Downloads free of annoying Digital Rights Management (DRM) shackles seem to be popping up all over and now classical music buffs can join the party:
Classical music lovers like myself are finally getting some respect in the digital world. One of the oldest companies in the music business, Deutsche Grammaphon, now a division of Universal Music Group, announced it was making a catalog of 2,400 classical albums, including 600 that are out of print, available for high-quality, DRM-free download from the DG Web Shop starting Nov. 28.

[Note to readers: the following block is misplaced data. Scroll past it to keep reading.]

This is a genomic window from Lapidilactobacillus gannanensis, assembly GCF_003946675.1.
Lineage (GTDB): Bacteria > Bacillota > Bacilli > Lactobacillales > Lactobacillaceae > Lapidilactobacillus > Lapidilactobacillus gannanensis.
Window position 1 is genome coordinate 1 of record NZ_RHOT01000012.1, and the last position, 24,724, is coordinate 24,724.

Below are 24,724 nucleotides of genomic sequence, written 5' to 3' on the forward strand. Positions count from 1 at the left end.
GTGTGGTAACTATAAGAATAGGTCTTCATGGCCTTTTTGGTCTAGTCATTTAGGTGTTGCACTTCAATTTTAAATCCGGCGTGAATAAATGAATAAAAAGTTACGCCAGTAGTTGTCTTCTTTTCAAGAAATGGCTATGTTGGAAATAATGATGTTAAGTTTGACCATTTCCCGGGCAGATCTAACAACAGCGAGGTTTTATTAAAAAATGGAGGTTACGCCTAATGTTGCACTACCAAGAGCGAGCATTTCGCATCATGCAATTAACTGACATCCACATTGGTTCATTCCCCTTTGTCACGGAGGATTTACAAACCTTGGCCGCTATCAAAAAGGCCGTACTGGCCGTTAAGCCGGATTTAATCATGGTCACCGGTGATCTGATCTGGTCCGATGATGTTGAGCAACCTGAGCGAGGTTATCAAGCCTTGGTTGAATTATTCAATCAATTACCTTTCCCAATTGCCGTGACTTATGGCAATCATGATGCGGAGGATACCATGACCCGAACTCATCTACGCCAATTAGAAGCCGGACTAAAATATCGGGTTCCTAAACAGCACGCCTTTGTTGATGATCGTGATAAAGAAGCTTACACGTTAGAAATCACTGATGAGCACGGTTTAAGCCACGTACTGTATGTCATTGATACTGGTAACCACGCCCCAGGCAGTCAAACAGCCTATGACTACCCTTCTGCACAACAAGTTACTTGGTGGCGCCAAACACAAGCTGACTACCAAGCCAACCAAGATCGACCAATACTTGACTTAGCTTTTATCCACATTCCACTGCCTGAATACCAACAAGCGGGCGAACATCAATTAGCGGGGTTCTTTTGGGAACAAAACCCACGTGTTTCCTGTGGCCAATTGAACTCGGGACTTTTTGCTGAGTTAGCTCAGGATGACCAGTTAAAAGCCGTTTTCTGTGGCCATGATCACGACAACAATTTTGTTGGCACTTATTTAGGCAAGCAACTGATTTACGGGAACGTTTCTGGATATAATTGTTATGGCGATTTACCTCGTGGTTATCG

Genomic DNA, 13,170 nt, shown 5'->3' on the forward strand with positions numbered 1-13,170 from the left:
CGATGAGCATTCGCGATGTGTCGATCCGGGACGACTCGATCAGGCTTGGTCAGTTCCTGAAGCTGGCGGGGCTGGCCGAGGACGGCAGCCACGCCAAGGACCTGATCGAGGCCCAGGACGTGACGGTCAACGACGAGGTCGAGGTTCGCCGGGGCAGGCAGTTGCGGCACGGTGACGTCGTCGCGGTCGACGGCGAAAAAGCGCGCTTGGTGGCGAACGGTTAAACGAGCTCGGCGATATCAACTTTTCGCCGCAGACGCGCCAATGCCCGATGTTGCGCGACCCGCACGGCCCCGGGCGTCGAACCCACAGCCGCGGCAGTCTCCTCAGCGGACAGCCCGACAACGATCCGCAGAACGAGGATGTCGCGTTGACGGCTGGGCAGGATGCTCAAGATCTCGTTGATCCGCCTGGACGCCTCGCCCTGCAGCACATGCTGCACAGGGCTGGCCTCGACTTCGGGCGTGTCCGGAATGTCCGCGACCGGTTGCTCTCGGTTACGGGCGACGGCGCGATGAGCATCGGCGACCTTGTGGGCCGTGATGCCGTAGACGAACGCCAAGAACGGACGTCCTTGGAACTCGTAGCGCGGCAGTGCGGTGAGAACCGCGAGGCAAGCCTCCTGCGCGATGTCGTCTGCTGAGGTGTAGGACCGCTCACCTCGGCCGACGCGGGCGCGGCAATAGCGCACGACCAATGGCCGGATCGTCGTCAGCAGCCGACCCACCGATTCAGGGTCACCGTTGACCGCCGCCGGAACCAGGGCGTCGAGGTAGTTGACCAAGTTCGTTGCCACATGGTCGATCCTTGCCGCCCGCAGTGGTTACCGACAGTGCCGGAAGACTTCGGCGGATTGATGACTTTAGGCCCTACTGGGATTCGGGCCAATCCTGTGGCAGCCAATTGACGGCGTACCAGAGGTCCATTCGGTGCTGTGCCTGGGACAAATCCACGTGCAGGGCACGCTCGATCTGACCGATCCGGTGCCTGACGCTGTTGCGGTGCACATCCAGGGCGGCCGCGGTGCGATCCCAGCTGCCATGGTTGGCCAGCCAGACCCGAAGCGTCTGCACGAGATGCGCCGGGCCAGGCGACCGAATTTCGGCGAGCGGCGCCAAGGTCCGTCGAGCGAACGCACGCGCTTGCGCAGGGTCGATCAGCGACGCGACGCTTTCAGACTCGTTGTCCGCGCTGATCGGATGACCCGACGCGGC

The link isn’t live yet, but the format will be a near-CD 320 kilobits per second MP3 and the price is very reasonable:
Individual titles with a playing time of up to seven minutes will be priced as low as USD/EUR1.29; while regular-length albums — with/without “e-booklets” (ie, cover-art, photographs, and liner notes) — will sell for between USD/EUR 10.99 and USD/EUR11.99.
Also interesting is that Deutsche Grammaphon is a subsidiary of the Universal Music Group whose chairman, Doug Morris, has been most vehement about DRM, but have also been experimenting with DRM free downloads of its Classical and Jazz portfolio.